Latest News from BPCA

01 November 2021

International Pheromone Systems relocates and re-brands as part of expansion plans

PRESS RELEASE

Cheshire-based International Pheromone Systems (IPS) has rebranded, launched a new website, moved premises and built a Pest Research Hub in less than two years.

IPS press release

Alongside these marketing activities, IPS has commissioned a PR company to raise its profile and increase understanding of the benefits of biocontrol as part of Integrated Pest Management.

IPS said it is also keen to promote the need to preserve biodiversity and prevent climate change, as actions to achieve one will usually help the other, alongside the need to farm in a more nature-friendly, biodiversity supporting way by reducing pesticide use.

Additional technical staff have been recruited and the team will focus on continuing ground-breaking work, with the help of funding from organisations such as Innovate UK, while improving existing products and building relationships with organisations such as Confor and LEAF as well as universities around the world.

IPS Managing Director Graeme Hartley said:

"We have put a lot of thought into how we communicate the ethos of our company.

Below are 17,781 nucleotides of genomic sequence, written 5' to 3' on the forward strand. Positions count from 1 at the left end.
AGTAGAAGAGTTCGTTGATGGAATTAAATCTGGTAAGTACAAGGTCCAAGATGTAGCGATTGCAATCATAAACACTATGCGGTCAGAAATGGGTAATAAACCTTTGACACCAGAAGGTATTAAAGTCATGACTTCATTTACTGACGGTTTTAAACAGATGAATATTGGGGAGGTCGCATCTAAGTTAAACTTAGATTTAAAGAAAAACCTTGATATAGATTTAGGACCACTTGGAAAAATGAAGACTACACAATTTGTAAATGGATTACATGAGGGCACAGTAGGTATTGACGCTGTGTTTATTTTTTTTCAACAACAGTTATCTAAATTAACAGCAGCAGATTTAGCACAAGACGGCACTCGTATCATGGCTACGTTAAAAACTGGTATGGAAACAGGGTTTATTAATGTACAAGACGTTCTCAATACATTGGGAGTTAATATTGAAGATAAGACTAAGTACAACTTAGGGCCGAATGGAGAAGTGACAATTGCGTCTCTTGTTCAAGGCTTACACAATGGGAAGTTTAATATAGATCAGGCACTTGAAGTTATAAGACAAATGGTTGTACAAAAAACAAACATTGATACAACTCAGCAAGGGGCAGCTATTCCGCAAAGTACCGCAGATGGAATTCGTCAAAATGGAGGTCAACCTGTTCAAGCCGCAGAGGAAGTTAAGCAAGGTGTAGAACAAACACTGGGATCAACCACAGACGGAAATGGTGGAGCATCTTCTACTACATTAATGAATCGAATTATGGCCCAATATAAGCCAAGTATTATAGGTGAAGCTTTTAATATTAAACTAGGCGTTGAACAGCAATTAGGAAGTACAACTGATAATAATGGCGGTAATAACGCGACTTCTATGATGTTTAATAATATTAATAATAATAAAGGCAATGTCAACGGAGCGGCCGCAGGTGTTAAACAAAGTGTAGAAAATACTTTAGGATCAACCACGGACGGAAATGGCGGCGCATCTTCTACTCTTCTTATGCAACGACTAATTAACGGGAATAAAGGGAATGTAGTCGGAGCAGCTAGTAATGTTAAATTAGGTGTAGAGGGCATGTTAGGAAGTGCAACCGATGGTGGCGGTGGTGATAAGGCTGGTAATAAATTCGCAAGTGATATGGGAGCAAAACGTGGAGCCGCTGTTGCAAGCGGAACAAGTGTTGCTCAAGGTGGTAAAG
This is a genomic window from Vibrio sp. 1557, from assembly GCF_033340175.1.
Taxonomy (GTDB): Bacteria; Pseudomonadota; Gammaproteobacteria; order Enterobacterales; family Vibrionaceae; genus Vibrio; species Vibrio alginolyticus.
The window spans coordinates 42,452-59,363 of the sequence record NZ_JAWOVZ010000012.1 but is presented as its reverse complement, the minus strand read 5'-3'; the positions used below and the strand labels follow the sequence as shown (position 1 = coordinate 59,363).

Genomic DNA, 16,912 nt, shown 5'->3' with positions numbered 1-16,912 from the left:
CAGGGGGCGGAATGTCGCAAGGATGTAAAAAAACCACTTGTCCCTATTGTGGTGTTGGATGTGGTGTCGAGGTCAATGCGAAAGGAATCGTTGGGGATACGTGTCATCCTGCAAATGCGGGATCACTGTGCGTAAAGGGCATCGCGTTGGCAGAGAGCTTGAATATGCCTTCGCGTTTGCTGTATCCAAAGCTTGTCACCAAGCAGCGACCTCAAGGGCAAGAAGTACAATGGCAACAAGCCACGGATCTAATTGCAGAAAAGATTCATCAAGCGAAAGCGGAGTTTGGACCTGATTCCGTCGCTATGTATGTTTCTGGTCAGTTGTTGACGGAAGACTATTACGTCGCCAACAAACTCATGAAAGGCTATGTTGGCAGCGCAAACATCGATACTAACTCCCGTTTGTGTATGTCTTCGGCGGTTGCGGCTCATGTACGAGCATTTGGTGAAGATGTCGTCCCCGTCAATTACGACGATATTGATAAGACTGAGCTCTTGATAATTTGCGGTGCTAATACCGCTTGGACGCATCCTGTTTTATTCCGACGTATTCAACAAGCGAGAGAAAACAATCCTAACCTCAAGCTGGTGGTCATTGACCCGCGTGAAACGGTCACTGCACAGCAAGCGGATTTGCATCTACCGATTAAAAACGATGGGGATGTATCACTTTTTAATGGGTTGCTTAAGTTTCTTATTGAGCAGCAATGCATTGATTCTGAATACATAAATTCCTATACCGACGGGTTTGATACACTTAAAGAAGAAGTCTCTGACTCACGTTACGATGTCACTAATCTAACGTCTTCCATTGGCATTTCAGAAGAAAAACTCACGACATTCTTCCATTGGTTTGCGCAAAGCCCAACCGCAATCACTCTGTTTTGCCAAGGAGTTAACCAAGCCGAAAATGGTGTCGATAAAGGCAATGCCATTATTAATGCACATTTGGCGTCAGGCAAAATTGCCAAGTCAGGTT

"We decided that the words Innovation, Passion and Sustainability should be at the heart of everything we say and do.

"The biological control market is growing and is expected to expand further, by around 15% a year for the next five years.

"In the EU approximately half of all applications for approval for new active substances are for biological plant protection products.

"Alongside this, the demand for food produced without the use of chemicals is growing.

Initiatives like the EU’s Green Deal, the Farm to Fork and the Biodiversity Strategies envision significant reductions in chemical plant protection products.

"In 2020, the EU Commission proposed a 50% reduction in the use of pesticides by 2030, while France became the first EU country to target a halving as soon as 2025.

"Global pesticide application has steadily increased from 2.3 million tonnes in 1990 to 4.1 million tonnes in 2018, according to the Food and Agriculture Organization.

"The use of pheromones for pest monitoring and control promises to become an ever more important component of the ongoing challenge to develop alternatives to synthetic chemical pesticides in order to solve their associated environmental and human health problems.

"Pests have been added to the list of anticipated impacts of climate change.

"With a longer growing season and a warmer climate, weeds and insect pests will proliferate, most likely leading to more pesticide use – which is itself responsible for harmful emissions that further exacerbate climate change."

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